Dancing with the Trinity

This is the sermon I preached at St. Timothy Lutheran Church on Trinity Sunday, 6/16/19. The text was John 16:12-15. This is Holy Trinity Sunday. What comes to mind when you think of the Trinity—questions, confusion, a puzzle, a mystery? It seems to me that just when you think you have a bit of understanding, it all starts to unravel as you think of something else. This is a difficult concept to wrap our minds around. For centuries, the early church struggled with a right and proper interpretation and understanding as they formulated the doctrine of the Trinity. The more I read, the more I see the wisdom of Dr. Jerry Christianson who taught The Early Church and its Creeds my first year of seminary. He explained the Trinity as a love relationship between the Father, Son and Holy Spirit. Just as God is all about relationship, so too the Christian life is all about relationship: our relationship with God, our relationship with each other and our relationship with our community.

Centered in the Spirit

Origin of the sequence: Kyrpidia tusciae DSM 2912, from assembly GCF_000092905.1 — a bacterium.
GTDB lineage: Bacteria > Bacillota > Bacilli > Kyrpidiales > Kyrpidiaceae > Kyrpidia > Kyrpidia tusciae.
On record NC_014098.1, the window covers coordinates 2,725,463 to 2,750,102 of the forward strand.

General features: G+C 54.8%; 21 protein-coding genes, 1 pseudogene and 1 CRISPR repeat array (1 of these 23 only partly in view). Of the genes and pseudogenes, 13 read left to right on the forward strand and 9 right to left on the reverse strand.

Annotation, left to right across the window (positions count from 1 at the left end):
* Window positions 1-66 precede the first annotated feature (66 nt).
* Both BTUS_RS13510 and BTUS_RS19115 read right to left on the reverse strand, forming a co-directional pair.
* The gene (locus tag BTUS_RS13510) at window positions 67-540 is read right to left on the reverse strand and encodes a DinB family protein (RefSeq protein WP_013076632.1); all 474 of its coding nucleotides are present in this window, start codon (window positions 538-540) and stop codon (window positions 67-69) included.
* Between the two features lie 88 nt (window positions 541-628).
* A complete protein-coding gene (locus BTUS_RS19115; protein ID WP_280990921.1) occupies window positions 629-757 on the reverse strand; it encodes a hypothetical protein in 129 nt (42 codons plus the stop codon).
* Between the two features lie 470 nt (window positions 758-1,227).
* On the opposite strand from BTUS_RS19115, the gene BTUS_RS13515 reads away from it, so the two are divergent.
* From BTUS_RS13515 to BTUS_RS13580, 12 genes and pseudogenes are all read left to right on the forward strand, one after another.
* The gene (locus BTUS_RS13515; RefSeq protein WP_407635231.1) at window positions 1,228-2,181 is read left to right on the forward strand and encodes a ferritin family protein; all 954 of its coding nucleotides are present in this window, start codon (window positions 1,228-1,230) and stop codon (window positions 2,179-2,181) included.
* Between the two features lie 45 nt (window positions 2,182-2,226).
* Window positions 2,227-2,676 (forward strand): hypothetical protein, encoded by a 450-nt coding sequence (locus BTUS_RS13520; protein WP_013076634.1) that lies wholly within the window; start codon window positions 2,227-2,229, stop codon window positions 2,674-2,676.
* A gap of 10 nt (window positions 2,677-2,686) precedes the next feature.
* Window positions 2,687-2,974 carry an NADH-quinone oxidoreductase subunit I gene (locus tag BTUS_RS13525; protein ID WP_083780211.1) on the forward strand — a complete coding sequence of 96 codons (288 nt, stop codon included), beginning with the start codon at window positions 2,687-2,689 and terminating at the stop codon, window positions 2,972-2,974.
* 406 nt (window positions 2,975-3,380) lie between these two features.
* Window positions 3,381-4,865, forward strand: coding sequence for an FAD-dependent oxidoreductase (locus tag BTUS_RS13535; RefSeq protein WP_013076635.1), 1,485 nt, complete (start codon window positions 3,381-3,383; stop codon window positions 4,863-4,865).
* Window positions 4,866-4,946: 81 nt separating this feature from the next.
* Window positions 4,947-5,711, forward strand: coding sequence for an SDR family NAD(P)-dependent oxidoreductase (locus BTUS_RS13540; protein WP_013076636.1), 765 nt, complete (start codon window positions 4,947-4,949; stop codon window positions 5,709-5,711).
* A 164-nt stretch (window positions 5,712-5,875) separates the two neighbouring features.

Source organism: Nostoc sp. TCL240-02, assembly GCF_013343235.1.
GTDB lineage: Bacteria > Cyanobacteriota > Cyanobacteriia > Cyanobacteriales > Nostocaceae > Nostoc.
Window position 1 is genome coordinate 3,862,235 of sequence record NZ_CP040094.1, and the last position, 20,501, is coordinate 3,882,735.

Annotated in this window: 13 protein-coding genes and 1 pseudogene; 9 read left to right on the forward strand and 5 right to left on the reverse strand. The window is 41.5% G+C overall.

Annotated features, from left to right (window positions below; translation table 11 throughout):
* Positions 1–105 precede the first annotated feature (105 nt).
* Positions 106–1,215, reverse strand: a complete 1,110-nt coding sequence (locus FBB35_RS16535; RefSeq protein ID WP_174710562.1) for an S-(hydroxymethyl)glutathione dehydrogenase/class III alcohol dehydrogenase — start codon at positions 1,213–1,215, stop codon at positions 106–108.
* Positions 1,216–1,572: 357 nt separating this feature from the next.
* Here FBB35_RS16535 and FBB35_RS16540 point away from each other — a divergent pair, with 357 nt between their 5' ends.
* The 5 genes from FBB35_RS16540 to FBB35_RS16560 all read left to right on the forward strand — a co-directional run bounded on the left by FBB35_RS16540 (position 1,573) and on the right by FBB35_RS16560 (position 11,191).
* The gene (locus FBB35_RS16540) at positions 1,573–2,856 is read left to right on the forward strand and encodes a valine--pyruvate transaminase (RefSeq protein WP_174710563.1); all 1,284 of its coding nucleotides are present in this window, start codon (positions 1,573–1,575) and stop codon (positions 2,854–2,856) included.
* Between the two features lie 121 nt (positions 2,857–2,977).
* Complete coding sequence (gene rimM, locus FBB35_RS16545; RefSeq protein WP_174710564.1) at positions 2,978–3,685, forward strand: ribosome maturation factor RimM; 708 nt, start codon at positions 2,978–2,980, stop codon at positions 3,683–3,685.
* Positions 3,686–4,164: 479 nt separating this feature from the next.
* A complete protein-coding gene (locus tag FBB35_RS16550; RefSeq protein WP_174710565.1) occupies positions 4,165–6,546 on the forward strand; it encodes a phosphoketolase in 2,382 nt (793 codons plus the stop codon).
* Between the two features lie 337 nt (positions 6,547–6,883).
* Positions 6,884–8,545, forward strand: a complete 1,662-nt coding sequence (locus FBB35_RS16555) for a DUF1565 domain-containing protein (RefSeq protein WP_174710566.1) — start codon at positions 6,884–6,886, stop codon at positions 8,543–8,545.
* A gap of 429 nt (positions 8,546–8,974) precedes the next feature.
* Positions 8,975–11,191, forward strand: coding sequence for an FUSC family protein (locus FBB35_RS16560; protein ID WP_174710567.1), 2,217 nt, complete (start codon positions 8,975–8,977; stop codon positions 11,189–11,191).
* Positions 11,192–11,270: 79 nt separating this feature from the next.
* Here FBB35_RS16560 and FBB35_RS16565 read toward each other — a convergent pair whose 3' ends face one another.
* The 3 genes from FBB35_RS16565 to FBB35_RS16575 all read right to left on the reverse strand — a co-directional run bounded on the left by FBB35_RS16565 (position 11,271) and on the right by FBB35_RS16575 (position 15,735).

This is the sermon I preached last Sunday, 12/27/19 at St. Timothy Lutheran Church . The gospel was Luke 4:14-21 . In the time after Epiphany, we see more revelations of Jesus in the gospel. Today’s is Jesus’ controversial proclamations in his home town. We see the centrality of the life of the Spirit in Jesus’ life of ministry. The Holy Spirit descends on Jesus after his baptism (3:22), then fills Jesus before he was sent out into the wilderness to be tempted by the devil and in this passage of Luke the Spirit fills Jesus with power. The role of the Holy Spirit is central in Luke’s Gospel. Jesus’ first public words were “The Spirit of the Lord.” The first three phrases in Jesus’ reading tie his ministry to the work of the Spirit: “The Spirit…is upon me…because [the Spirit] has anointed me…[The Spirit] has sent me.” In Jesus’ repetition of “me,” we hear his claiming of Isaiah’s words for himself. Jesus was anointed with the Holy Spirit. Anointed is the English word that